CodeTEST® is a legacy tool made by Metrowerks® that was used to support testing of embedded software. Its primary uses are to measure software timing and structural code coverage. In spite of its nature as a legacy tool, many projects continue to use CodeTEST.
CodeTEST has been widely used in the embedded industry for performing structural code coverage and timing analysis. The tool was initially developed by AMC and later acquired by CodeWarrior and then Freescale. Deprecated a number of years ago, CodeTEST is no longer supported, licensed, or maintained.
One part of the CodeTEST solution was the CodeTEST Probe, a hardware device that connects to the target and collects trace data produced by the CodeTEST instrumentation. The hardware is no longer supported or maintained and no replacement parts are available for it. CodeTEST can be used in three modes, depending on where the code runs and on the data collection mechanism:
- CodeTEST Native. This allows code to be executed on host, and for verification data to be collected by CodeTEST for analysis.
- Software in-circuit. In this mode, instrumented applications are executed on the embedded target. Data for analysis by CodeTEST such as coverage and timing is stored within target memory.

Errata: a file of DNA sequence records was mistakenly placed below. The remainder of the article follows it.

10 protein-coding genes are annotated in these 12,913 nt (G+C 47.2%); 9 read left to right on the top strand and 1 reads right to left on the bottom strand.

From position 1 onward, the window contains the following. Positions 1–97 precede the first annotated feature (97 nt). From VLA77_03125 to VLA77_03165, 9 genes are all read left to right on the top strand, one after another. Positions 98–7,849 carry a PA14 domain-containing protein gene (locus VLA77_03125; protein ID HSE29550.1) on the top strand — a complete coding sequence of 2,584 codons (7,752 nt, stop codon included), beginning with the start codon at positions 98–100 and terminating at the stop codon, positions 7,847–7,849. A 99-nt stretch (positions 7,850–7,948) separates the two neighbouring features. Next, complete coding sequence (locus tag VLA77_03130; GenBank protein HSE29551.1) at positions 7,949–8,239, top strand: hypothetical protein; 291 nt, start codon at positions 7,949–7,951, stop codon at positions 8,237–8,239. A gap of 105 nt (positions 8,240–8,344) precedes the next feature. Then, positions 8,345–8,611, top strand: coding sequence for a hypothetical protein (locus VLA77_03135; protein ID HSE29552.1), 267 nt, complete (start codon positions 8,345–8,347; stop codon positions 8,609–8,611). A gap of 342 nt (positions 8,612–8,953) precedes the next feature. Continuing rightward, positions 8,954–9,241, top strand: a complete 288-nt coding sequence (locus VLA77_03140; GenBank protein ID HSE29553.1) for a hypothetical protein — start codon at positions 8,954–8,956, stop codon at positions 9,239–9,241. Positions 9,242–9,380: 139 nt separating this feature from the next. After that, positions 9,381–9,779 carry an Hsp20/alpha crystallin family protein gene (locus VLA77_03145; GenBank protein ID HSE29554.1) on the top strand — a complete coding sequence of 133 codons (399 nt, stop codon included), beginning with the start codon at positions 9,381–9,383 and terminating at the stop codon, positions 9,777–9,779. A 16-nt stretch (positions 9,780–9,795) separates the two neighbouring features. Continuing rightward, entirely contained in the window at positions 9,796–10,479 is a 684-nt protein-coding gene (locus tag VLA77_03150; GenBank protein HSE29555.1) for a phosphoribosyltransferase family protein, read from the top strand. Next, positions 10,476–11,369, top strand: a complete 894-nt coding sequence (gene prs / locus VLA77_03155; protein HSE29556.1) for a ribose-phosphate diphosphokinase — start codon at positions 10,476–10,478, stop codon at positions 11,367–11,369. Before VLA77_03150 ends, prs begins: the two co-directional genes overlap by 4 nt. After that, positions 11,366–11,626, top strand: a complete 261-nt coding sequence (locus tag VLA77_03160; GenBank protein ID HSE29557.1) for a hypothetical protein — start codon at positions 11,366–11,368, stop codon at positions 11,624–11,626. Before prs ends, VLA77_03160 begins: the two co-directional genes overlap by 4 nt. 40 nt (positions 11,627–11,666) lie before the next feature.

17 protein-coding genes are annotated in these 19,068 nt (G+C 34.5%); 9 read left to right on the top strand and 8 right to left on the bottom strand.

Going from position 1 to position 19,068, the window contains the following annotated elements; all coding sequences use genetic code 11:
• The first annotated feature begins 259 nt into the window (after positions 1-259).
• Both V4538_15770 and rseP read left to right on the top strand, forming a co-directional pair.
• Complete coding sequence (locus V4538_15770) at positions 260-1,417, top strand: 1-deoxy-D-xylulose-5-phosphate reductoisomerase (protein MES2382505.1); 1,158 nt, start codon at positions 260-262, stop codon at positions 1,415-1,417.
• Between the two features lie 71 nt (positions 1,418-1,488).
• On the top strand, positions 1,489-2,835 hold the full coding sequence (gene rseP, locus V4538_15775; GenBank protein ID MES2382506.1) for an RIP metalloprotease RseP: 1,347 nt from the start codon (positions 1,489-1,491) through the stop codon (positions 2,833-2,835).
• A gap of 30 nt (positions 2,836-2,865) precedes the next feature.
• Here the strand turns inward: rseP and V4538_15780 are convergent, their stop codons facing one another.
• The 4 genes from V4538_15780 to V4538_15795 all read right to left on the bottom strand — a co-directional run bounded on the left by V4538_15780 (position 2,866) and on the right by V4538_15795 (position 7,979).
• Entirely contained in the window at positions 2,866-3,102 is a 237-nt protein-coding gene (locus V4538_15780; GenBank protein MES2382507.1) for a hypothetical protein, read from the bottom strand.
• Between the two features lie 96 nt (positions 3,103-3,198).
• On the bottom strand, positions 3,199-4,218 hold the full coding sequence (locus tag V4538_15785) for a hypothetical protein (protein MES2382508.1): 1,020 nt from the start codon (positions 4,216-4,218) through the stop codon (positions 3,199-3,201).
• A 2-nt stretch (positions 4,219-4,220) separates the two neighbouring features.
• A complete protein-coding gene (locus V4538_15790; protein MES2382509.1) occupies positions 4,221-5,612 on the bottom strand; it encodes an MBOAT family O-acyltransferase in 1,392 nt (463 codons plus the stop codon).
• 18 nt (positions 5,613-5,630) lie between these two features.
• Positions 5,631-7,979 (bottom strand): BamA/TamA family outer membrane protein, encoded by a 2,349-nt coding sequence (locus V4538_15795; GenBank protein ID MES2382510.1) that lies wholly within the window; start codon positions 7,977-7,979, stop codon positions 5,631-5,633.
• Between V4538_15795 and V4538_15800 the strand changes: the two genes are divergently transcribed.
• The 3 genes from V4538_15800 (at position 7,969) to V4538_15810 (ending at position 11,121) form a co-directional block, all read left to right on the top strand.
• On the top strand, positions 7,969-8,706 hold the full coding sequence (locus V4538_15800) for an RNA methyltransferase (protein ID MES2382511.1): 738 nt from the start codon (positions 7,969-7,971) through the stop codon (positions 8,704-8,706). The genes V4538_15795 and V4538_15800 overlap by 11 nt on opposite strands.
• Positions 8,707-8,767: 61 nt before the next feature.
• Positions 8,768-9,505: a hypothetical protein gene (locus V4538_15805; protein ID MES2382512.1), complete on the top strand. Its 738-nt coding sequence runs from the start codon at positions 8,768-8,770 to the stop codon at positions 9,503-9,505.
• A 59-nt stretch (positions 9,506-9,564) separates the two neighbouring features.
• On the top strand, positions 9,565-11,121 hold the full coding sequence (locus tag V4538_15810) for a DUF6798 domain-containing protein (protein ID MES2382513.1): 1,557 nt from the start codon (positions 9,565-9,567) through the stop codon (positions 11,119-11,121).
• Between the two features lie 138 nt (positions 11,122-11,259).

- Hardware in-circuit. In this mode, the CodeTEST probe provides hardware support for tracing.
Why is CodeTEST still in use?
The first reason CodeTEST is still in use is that for a long time there was no clear alternative to using it. Also, risks were perceived in switching to a different approach – for example, it may be a concern that migrating to other tools could result in increased resource usage such as CPU utilization and memory overhead.
The risks of using CodeTEST today
Metrowerks CodeTEST is an unsupported tool that requires unsupported hardware. Continuing to base your verification strategy around the use of CodeTEST can introduce risks in several areas:
- Project delays may result if the probe fails, while attempts are made to source a (secondhand) replacement.
- New development risks arise when attempting to make changes to the current system (OS, compiler, process, hardware, certification (DO-178C), and build environment. The version of the tool you possess may not be compatible with the changes that are required.
- Changes you make to the development process may mean that CodeTEST is no longer qualifiable for DO-178B and DO-178C.
- It is no longer possible to address new software verification requirements that may emerge from discussions with the certifying authority or their representatives.
Replacing CodeTEST with RVS & the RTBx
RVS comprises a set of tools for performing on-target software verification activities. The toolsuite has been designed from the beginning to verify software running on resource-constrained targets. It has a wide range of features to provide minimal instrumentation overheads in code size, execution time and memory usage. RVS can therefore be adapted to fit almost any embedded target with any communication mechanism to extract verification data from the running target.
The RVS analysis process is very similar to the process used by CodeTEST (see Figure 1).